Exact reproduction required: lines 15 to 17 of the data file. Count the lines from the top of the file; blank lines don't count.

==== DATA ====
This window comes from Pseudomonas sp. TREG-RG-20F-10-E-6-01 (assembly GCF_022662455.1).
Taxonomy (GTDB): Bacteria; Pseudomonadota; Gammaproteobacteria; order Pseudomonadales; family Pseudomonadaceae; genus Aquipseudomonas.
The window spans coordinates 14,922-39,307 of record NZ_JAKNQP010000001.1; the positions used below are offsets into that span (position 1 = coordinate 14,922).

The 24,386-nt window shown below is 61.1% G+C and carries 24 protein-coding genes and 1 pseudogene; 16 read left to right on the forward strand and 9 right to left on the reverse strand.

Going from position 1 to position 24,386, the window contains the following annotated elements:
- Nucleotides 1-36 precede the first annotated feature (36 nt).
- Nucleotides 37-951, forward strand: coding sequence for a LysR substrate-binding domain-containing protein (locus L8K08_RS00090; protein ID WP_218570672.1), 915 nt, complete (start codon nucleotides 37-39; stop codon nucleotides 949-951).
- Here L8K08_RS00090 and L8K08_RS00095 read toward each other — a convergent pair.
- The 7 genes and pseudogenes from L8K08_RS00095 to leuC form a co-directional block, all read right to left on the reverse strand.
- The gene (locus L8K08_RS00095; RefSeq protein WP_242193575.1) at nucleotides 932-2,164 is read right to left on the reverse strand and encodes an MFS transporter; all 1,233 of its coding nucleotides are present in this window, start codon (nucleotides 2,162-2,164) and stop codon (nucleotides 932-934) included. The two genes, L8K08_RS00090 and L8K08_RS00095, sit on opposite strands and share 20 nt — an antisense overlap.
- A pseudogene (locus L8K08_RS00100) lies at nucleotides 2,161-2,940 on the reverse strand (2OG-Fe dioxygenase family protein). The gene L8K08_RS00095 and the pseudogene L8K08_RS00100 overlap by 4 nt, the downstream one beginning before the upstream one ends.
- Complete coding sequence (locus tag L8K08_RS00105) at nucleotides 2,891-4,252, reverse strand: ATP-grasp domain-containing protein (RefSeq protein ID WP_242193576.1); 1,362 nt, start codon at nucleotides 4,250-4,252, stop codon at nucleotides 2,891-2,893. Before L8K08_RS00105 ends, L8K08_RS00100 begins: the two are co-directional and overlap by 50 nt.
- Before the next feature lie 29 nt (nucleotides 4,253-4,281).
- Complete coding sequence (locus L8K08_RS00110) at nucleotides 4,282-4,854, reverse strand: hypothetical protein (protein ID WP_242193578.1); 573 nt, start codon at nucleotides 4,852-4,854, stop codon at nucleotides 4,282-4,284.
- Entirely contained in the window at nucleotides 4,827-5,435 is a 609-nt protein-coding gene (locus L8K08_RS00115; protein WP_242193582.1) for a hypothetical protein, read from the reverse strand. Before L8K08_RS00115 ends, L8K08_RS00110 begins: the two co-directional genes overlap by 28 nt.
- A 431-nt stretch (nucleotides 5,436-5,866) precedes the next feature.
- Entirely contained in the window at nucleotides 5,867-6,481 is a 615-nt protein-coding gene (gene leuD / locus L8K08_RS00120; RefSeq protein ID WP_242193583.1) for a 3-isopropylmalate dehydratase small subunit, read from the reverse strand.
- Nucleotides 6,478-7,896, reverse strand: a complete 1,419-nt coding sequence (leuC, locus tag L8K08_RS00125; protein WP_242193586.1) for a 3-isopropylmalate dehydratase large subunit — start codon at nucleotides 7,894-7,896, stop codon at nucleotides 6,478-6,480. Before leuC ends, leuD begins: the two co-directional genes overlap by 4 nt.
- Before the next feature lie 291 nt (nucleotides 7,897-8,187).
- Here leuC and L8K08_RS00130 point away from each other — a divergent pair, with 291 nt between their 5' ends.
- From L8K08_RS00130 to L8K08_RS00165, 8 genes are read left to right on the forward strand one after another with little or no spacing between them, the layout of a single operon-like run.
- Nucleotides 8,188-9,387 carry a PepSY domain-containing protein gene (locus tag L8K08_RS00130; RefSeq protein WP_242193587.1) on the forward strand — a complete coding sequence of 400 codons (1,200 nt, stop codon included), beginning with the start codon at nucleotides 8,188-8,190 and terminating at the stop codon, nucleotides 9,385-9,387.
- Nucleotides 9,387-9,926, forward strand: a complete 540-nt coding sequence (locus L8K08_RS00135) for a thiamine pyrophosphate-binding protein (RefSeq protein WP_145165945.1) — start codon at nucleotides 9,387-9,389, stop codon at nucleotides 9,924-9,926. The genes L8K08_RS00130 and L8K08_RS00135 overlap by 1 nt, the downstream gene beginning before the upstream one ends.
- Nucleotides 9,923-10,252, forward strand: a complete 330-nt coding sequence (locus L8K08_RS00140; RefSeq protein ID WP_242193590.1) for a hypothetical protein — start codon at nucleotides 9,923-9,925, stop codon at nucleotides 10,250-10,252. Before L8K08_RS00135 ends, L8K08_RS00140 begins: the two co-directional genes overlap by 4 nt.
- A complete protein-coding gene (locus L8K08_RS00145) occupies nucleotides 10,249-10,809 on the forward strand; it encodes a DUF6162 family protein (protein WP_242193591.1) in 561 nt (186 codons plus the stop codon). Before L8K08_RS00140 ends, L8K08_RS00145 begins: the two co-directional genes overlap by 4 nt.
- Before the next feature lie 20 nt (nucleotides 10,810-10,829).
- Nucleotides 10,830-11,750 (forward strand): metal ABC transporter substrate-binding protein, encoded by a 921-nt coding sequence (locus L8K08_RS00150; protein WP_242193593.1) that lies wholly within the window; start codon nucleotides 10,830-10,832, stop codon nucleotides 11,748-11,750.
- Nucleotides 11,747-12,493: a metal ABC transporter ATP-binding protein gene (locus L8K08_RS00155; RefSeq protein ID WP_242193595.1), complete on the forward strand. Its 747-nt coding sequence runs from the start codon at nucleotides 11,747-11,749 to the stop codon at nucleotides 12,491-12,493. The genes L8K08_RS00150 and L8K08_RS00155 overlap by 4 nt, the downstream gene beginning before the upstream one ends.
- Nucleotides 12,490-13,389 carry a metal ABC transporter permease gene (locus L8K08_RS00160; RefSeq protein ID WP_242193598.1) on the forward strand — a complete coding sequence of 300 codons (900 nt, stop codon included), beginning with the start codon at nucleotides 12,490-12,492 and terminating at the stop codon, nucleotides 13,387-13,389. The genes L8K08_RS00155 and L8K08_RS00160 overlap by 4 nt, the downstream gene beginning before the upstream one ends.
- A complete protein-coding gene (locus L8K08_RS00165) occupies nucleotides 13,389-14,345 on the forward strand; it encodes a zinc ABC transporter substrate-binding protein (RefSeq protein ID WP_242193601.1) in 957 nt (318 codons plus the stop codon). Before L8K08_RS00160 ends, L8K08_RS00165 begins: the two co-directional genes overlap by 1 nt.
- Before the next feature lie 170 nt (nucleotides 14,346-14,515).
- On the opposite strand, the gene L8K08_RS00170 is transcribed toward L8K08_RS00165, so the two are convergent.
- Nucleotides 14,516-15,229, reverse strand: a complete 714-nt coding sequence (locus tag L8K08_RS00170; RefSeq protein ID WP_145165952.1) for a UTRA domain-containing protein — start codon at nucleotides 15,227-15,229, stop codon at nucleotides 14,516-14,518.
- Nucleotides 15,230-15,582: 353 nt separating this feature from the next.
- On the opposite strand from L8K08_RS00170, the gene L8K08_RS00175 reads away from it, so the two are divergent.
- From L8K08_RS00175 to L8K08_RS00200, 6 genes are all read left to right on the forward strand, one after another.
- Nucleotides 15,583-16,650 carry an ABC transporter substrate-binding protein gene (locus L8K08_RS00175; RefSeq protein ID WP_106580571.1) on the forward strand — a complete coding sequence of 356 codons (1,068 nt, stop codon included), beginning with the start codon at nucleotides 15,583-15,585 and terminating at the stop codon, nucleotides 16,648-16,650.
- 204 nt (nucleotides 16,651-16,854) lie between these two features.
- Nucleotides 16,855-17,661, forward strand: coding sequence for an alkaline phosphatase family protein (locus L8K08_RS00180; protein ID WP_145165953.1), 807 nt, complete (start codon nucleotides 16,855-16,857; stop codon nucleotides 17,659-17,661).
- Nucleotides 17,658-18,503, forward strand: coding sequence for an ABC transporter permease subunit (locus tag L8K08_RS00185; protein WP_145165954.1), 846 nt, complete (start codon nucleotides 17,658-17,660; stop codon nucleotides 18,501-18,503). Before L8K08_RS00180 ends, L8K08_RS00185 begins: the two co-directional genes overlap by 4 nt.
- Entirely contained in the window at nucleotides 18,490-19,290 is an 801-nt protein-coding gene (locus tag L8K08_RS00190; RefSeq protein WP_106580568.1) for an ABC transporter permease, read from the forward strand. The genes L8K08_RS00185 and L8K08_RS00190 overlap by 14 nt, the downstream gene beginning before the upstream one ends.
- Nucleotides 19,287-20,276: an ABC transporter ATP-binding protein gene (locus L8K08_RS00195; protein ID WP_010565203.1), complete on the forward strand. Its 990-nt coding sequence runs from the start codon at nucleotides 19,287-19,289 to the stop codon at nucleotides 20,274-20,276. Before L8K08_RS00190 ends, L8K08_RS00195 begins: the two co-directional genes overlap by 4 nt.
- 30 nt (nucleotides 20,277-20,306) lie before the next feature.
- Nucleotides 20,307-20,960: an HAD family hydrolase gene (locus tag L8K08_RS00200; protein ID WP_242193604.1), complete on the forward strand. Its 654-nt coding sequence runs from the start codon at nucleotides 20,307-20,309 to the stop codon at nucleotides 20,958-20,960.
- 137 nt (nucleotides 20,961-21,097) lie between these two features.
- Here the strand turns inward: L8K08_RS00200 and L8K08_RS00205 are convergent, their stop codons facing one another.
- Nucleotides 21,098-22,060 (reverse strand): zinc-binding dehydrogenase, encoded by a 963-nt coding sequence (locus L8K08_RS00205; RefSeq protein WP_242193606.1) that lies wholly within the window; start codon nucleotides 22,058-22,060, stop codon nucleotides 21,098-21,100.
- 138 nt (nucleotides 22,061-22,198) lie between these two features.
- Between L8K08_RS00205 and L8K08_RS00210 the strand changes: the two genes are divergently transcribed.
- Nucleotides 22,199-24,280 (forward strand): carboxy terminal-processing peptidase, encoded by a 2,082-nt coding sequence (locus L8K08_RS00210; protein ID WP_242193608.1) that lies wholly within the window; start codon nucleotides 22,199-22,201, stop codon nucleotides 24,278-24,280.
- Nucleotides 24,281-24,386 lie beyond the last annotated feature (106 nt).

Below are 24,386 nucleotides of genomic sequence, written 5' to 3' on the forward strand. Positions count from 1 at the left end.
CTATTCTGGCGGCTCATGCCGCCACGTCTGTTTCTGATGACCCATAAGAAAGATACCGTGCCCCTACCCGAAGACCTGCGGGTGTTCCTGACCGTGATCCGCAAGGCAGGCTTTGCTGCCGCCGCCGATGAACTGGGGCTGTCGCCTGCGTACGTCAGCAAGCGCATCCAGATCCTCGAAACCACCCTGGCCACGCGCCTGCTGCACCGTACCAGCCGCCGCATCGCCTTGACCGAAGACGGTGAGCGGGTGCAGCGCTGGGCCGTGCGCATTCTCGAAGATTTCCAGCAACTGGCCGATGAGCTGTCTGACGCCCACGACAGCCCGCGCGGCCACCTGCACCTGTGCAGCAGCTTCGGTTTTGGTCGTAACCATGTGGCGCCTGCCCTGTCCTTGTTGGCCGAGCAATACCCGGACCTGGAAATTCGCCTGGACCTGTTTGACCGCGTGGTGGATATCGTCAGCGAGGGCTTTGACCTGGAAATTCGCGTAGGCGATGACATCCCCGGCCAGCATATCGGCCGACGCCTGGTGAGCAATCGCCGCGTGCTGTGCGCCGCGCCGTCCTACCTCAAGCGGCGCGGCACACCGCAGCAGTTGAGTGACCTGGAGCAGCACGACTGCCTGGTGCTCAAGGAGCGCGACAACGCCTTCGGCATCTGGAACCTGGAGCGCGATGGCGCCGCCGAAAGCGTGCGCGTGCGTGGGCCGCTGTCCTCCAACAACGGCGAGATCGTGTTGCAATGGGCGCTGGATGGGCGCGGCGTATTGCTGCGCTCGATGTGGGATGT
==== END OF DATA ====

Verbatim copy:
- Entirely contained in the window at nucleotides 4,827-5,435 is a 609-nt protein-coding gene (locus L8K08_RS00115; protein WP_242193582.1) for a hypothetical protein, read from the reverse strand. Before L8K08_RS00115 ends, L8K08_RS00110 begins: the two co-directional genes overlap by 28 nt.
- A 431-nt stretch (nucleotides 5,436-5,866) precedes the next feature.
- Entirely contained in the window at nucleotides 5,867-6,481 is a 615-nt protein-coding gene (gene leuD / locus L8K08_RS00120; RefSeq protein ID WP_242193583.1) for a 3-isopropylmalate dehydratase small subunit, read from the reverse strand.